Liu Genghong (刘畊宏, 1972), who is also known as Will Liu, is a Taiwanese singer and actor who is known for playing in dramas (Pandamen 熊貓人), films (True Legend 苏乞儿), and releasing various music albums (Rainbow Heaven 彩虹天堂). He is a devout Christian.

Besides all of his work in the entertainment business, Liu is also a fitness expert. In 2013, Liu participated in the CCTV2 weight loss programme Super Diet King (超级减肥王, aka The Biggest Loser) as a motivational coach, and later also became a fitness instructor for the Jiangsu TV show Changing My Life (减出我人生), in which he also helped overweight people to become fit. After that, more fitness programs followed, including the 2017 Challenge the Limit (全能极限王) show.

During the Covid outbreak in Shanghai, the 50-year-old Liu Genghong has unexpectedly become an online hit for livestreaming fitness routines from his home. Together with his wife Vivi Wang, he streams exercise and dance videos five days of the week via the Xiaohongshu app and Douyin.

In his livestreams, Liu and his wife appear energetic, friendly, happy and super fit. They exercise and dance to up-beat songs while explaining and showing their moves, often encouraging those participating from their own living rooms (“Yeah, very good, you’re doing well!”). Some of their livestreams attract up to 400,000 viewers tuning in at the same time.

The couple, both in lockdown at their Shanghai home, try to motivate other Shanghai residents and social media users to stay fit. Sometimes, Liu’s 66-year-old mother in law also exercises with them, along with the children.

“I’ve been exercising watching Liu and his wife for half an hour, they’re so energetic and familiar, they’ve already become my only family in Shanghai,” one Weibo user says.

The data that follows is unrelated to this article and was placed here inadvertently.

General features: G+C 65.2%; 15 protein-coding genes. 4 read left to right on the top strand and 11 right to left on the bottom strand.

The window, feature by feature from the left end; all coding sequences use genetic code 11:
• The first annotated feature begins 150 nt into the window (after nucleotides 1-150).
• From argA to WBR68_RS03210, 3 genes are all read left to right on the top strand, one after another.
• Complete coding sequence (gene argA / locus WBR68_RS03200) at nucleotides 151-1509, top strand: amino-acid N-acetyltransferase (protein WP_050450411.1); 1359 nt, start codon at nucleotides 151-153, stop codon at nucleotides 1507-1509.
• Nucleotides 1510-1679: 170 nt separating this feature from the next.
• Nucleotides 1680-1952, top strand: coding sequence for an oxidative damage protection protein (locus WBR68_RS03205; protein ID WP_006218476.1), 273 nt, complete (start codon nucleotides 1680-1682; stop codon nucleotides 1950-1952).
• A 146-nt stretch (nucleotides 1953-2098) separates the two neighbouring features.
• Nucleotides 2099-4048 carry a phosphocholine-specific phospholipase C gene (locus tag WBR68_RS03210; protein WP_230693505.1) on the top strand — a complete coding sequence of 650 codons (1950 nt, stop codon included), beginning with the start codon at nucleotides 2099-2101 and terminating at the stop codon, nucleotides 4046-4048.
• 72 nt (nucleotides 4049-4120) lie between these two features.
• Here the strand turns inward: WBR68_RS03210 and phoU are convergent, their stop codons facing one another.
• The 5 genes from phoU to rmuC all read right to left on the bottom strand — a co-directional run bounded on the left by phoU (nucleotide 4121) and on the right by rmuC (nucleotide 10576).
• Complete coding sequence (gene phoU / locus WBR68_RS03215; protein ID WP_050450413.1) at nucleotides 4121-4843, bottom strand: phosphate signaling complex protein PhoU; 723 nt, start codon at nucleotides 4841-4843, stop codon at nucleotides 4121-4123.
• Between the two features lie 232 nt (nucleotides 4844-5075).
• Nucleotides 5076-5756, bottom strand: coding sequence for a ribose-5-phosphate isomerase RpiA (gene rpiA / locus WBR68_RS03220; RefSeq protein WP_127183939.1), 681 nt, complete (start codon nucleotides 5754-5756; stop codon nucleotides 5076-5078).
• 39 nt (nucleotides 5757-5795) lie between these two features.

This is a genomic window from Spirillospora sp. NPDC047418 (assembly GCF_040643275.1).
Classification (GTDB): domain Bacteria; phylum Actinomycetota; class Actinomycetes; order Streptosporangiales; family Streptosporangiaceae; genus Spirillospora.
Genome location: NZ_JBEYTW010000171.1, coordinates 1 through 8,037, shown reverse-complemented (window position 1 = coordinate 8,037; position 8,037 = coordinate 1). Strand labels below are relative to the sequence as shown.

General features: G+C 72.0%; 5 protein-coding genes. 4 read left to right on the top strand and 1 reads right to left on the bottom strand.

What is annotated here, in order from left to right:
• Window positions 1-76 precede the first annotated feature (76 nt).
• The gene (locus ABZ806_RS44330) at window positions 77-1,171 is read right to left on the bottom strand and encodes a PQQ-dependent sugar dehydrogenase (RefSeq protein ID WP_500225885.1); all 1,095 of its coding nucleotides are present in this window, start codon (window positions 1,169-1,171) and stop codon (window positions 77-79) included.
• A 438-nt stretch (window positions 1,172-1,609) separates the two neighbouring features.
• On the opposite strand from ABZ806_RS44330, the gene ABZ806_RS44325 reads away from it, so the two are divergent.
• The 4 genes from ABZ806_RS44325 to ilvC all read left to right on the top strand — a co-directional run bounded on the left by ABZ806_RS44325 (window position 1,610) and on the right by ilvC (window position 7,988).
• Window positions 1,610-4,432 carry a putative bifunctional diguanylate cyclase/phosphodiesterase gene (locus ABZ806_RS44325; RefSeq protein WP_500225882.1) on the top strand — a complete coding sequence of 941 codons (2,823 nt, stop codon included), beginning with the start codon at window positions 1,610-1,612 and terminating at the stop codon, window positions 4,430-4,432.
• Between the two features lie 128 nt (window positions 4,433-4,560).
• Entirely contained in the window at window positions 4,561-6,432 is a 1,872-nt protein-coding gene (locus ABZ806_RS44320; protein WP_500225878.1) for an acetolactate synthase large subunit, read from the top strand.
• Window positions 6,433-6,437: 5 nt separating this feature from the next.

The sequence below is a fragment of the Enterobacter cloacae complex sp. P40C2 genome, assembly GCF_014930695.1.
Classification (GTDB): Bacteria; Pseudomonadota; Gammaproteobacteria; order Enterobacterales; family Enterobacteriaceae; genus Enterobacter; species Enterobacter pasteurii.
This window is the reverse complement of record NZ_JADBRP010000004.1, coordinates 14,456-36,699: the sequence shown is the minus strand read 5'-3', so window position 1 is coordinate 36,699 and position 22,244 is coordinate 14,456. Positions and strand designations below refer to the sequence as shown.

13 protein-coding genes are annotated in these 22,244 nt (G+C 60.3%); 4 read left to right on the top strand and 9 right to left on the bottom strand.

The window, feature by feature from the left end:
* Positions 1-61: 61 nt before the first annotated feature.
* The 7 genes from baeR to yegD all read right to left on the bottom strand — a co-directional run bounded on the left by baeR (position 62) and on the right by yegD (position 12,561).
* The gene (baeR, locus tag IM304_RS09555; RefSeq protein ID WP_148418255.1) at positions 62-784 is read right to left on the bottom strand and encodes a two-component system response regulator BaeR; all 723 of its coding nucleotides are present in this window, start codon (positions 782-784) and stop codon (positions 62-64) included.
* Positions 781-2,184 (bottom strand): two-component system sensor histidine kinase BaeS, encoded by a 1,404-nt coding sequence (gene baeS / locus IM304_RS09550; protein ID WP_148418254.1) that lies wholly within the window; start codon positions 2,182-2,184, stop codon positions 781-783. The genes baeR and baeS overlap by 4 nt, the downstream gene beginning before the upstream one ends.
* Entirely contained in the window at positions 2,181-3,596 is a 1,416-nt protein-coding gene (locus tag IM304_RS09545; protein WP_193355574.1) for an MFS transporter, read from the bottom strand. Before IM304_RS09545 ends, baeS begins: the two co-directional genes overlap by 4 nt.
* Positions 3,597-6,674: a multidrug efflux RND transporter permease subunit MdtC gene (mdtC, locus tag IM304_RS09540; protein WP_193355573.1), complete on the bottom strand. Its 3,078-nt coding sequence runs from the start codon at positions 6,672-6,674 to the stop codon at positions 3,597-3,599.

“I never expected Liu Genghong to be a ‘winner’ during this Covid epidemic in Shanghai,” another person writes.

Along with Liu’s online success, there’s also a renewed interest in the Jay Chou song Herbalist’s Manual (本草纲目), which is used as a workout tune, combined with a specific dance routine. Liu is also a good friend and fitness pal to Taiwanese superstar Jay Chou.

This week, various Chinese news outlets such as Fengmian News and The Paper have reported on Liu’s sudden lockdown success. Livestreaming workout classes in general have become more popular in China since the start of Covid-19, but there reportedly has been no channel as popular as that of Liu Genghong.

The channel’s success is partly because of Liu’s fame and contagious enthusiasm, but it is also because of Vivi Wang, whose comical expressions during the workouts have also become an online hit.

While many netizens are sharing their own videos of exercizing to Liu’s videos, there are also some who warn others not to strain themselves too quickly.

“I’ve been inside for over 40 days with no exercise” one person writes: “I did one of the workouts yesterday and my heart nearly exploded.” “I feel fine just watching,” others say: “I just can’t keep up.”

Watch one of Liu’s routines via Youtube here, or here, or here.

For more articles on the Covid-19 topics on Chinese social media, check here.

By Manya Koetse

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China Music

Weibo is Watching the DJs & Sports Presentation Team at the Winter Olympics Venues

Chinese netizens are not just closely following the athletes, they are also paying more attention to the “atmosphere enliveners” at the 2022 Beijing Winter Olympics.

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Chinese netizens are not just closely watching the athletes at the 2022 Winter Olympics – the DJs who are performing at the various venues and their noteworthy song selections have also become a popular topic on social media.

On Feb 8th, the US-born freestyle skier Eileen Gu (谷爱凌, Gu Aling) became the youngest ever gold medalist in freestyle skiing, winning the big air event for China. The American-born Gu has become a superstar in China, and everything related to her is going viral these days, including the songs that were playing when Gu had won gold.

The hashtag “When Gu Ailing Won the Gold, Jay Chou’s Song Huo Yuan Jia is Played” (#谷爱凌夺冠现场放周杰伦的霍元甲#) has received more than 29 million on Weibo. Chinese netizens praised the DJs for the song selection, saying it perfectly captured the scene as the song has a strong rhythm, and is also known as ‘Fearless.’

Before the hashtag about Gu went trending, the DJ team already attracted attention on Chinese social media for the interesting and noteworthy music selection at various events.